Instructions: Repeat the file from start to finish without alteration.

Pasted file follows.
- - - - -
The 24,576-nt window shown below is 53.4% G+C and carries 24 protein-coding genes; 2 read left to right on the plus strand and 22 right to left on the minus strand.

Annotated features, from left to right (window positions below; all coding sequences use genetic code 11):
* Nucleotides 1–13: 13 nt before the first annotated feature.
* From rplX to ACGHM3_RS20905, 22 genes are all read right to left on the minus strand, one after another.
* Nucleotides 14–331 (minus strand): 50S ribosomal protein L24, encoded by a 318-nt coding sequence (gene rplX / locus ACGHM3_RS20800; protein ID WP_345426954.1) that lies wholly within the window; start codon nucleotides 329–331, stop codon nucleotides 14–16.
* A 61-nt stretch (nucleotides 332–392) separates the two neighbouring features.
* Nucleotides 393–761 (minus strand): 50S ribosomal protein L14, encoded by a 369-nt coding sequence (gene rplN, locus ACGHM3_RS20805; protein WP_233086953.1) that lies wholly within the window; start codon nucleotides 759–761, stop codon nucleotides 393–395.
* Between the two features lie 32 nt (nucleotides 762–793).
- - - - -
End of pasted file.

The 24,576-nt window shown below is 53.4% G+C and carries 24 protein-coding genes; 2 read left to right on the plus strand and 22 right to left on the minus strand.

Annotated features, from left to right (window positions below; all coding sequences use genetic code 11):
* Nucleotides 1–13: 13 nt before the first annotated feature.
* From rplX to ACGHM3_RS20905, 22 genes are all read right to left on the minus strand, one after another.
* Nucleotides 14–331 (minus strand): 50S ribosomal protein L24, encoded by a 318-nt coding sequence (gene rplX / locus ACGHM3_RS20800; protein ID WP_345426954.1) that lies wholly within the window; start codon nucleotides 329–331, stop codon nucleotides 14–16.
* A 61-nt stretch (nucleotides 332–392) separates the two neighbouring features.
* Nucleotides 393–761 (minus strand): 50S ribosomal protein L14, encoded by a 369-nt coding sequence (gene rplN, locus ACGHM3_RS20805; protein WP_233086953.1) that lies wholly within the window; start codon nucleotides 759–761, stop codon nucleotides 393–395.
* Between the two features lie 32 nt (nucleotides 762–793).